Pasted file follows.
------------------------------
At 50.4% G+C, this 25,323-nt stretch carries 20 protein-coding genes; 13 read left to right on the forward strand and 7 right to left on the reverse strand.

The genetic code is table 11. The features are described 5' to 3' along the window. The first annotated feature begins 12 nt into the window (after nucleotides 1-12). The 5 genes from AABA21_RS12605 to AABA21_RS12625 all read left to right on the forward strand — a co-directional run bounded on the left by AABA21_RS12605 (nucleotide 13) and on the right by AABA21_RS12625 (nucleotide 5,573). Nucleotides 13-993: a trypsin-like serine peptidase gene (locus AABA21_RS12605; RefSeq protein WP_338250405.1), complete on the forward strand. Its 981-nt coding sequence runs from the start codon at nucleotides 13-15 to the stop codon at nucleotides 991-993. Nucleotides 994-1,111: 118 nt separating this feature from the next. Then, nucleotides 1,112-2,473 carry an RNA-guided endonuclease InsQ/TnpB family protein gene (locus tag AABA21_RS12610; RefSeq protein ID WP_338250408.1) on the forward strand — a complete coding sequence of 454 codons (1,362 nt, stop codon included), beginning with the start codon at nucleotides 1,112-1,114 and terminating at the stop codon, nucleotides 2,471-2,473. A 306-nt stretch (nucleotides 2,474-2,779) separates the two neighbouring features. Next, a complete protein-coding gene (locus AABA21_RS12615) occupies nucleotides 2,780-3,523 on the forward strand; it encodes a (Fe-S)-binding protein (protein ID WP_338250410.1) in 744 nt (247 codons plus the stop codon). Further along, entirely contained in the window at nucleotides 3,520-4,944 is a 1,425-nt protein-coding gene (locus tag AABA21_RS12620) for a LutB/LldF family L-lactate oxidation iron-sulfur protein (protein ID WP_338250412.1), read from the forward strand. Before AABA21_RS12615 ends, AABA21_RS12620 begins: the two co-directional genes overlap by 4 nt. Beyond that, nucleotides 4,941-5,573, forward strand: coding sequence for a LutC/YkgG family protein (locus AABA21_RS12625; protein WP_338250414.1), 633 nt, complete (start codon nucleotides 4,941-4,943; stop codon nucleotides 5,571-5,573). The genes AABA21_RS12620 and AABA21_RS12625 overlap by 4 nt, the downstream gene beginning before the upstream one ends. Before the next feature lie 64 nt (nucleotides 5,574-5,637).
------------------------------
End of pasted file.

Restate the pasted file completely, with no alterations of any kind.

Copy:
At 50.4% G+C, this 25,323-nt stretch carries 20 protein-coding genes; 13 read left to right on the forward strand and 7 right to left on the reverse strand.

The genetic code is table 11. The features are described 5' to 3' along the window. The first annotated feature begins 12 nt into the window (after nucleotides 1-12). The 5 genes from AABA21_RS12605 to AABA21_RS12625 all read left to right on the forward strand — a co-directional run bounded on the left by AABA21_RS12605 (nucleotide 13) and on the right by AABA21_RS12625 (nucleotide 5,573). Nucleotides 13-993: a trypsin-like serine peptidase gene (locus AABA21_RS12605; RefSeq protein WP_338250405.1), complete on the forward strand. Its 981-nt coding sequence runs from the start codon at nucleotides 13-15 to the stop codon at nucleotides 991-993. Nucleotides 994-1,111: 118 nt separating this feature from the next. Then, nucleotides 1,112-2,473 carry an RNA-guided endonuclease InsQ/TnpB family protein gene (locus tag AABA21_RS12610; RefSeq protein ID WP_338250408.1) on the forward strand — a complete coding sequence of 454 codons (1,362 nt, stop codon included), beginning with the start codon at nucleotides 1,112-1,114 and terminating at the stop codon, nucleotides 2,471-2,473. A 306-nt stretch (nucleotides 2,474-2,779) separates the two neighbouring features. Next, a complete protein-coding gene (locus AABA21_RS12615) occupies nucleotides 2,780-3,523 on the forward strand; it encodes a (Fe-S)-binding protein (protein ID WP_338250410.1) in 744 nt (247 codons plus the stop codon). Further along, entirely contained in the window at nucleotides 3,520-4,944 is a 1,425-nt protein-coding gene (locus tag AABA21_RS12620) for a LutB/LldF family L-lactate oxidation iron-sulfur protein (protein ID WP_338250412.1), read from the forward strand. Before AABA21_RS12615 ends, AABA21_RS12620 begins: the two co-directional genes overlap by 4 nt. Beyond that, nucleotides 4,941-5,573, forward strand: coding sequence for a LutC/YkgG family protein (locus AABA21_RS12625; protein WP_338250414.1), 633 nt, complete (start codon nucleotides 4,941-4,943; stop codon nucleotides 5,571-5,573). The genes AABA21_RS12620 and AABA21_RS12625 overlap by 4 nt, the downstream gene beginning before the upstream one ends. Before the next feature lie 64 nt (nucleotides 5,574-5,637).